When Judge Peter Cahill took the bench in Minneapolis Friday for the sentencing of Derek Chauvin, he did something that is an extreme rarity in the U.S. legal system — punishing a now-former police officer convicted of murder while on duty Friday’s sentencing of Derek Chauvin was held before Judge Peter Cahill in Minneapolis. He did something very rare in the U.S. legal systems — he punished a former police officer who was convicted of murder in his official capacity.
According to data released by the Police Integrity Research Group of Bowling Green State University this week, only nine law enforcement officers have been sentenced for murdering people in the line of duty in the last 16 years.
According to data the group has collected since 2005, Chauvin, 45 was convicted in Minnesota by a Hennepin County jury for murdering George Floyd in 2020.
Chauvin was sentenced by Cahill to 22 1/2 years imprisonment, which is 10 years more than the 12 1/2 year recommended by the state’s presumptive sendingencing guidelines.
The eleventh officer to be sentenced for murder on the job may come in quick succession, when William Darby, a Huntsville, Alabama, police is sentenced in August for the murder of a suicidal man, Jeffrey Parker, in 2018. The 11th officer to be sentenced on the job for murder may be in rapid succession. In August, William Darby is sentenced by Huntsville, Alabama police for the 2018 murder of Jeffrey Parker. Darby was testified by an officer who claimed she was trying to calm the situation after Parker threatened suicide. Darby is still on force.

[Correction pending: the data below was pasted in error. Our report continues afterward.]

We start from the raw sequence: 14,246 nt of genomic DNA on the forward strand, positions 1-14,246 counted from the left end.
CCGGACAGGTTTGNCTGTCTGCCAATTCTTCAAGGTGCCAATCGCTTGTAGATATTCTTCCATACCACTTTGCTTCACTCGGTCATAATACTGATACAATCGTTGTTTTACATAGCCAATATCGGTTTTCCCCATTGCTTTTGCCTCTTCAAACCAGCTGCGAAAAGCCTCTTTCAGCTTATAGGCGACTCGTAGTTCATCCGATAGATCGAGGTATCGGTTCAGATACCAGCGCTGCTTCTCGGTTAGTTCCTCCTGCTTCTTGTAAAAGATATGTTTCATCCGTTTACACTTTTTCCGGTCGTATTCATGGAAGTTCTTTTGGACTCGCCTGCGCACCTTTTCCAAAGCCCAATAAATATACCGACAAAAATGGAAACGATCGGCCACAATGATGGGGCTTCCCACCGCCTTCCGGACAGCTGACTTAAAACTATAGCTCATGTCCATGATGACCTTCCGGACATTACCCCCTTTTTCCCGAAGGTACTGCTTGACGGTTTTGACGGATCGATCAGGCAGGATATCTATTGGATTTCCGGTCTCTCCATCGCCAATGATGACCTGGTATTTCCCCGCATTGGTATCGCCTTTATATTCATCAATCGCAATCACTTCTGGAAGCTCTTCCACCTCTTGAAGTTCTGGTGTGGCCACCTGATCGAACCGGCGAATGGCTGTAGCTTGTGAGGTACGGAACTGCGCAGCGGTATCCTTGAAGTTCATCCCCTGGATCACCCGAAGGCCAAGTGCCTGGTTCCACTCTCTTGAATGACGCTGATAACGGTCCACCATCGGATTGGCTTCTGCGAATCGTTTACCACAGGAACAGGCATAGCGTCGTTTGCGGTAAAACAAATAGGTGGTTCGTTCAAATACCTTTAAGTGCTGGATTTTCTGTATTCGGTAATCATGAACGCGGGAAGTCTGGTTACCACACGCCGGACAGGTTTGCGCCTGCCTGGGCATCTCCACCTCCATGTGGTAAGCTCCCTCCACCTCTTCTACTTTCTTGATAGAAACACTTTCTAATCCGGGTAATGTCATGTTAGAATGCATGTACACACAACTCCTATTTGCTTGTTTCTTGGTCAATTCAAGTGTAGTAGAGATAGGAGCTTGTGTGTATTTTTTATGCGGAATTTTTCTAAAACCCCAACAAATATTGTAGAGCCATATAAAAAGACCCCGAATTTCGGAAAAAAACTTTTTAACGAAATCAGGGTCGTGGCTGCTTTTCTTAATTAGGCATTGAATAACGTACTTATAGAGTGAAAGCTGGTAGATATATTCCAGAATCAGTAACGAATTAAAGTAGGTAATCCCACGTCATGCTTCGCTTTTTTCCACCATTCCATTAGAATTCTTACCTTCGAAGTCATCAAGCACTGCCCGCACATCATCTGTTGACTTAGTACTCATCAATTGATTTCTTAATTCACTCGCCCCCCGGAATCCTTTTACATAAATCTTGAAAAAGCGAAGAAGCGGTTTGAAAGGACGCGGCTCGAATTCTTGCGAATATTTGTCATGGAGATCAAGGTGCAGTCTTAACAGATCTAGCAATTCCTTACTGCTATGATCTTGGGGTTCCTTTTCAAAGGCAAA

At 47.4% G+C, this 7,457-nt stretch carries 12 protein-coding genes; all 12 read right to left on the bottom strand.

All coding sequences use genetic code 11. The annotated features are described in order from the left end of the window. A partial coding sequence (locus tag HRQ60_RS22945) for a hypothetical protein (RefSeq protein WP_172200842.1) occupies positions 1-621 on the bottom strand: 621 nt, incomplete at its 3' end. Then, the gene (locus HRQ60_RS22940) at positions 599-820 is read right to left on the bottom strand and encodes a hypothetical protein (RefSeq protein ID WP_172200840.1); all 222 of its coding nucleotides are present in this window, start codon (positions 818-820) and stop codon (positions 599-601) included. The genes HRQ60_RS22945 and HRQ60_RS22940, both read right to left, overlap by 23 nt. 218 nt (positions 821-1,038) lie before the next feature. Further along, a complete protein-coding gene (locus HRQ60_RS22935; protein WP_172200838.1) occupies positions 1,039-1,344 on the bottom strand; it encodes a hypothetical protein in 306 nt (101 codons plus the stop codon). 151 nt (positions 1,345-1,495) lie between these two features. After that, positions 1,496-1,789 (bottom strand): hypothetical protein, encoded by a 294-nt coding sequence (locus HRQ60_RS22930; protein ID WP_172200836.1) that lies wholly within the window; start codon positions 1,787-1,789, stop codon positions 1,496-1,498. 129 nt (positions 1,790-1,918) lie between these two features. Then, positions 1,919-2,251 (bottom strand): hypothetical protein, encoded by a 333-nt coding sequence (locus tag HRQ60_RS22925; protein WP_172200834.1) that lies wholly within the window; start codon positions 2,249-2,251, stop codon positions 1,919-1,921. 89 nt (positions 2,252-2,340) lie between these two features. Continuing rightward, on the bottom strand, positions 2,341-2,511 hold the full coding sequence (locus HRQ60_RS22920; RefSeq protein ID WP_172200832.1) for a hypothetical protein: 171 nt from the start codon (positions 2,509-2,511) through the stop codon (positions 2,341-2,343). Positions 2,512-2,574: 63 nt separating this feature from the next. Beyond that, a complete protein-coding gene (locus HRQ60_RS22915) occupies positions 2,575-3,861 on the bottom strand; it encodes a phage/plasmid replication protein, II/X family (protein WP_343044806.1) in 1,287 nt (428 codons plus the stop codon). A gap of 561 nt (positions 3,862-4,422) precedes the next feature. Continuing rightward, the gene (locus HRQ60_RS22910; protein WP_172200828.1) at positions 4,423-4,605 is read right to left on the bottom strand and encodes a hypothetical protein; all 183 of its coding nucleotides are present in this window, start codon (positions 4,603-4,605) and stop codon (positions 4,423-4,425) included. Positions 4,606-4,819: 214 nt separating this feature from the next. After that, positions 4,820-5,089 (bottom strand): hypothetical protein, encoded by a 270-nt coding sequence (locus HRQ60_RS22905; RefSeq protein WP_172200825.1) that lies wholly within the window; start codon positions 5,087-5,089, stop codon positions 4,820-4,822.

Rarer still, is the way Chauvin committed the murder. Seven of the nine officers sentenced for on-duty murders since 2005 shot their victims, said Philip Stinson, a professor of criminal justice at Bowling Green State University and the lead investigator for the Police Integrity Research Group.
Floyd’s killing, which was captured on video, sparked a national uproar, a push for police reform and an unprecedented protest movement. Chauvin’s sentencing was equally charged, with family and advocates calling for the judge to give him the maximum of 40 years. Prosecutors asked for 30 years due to several aggravating factors, but the defense requested only probation because of Chauvin’s lack of criminal history and membership in a “broken” policing system.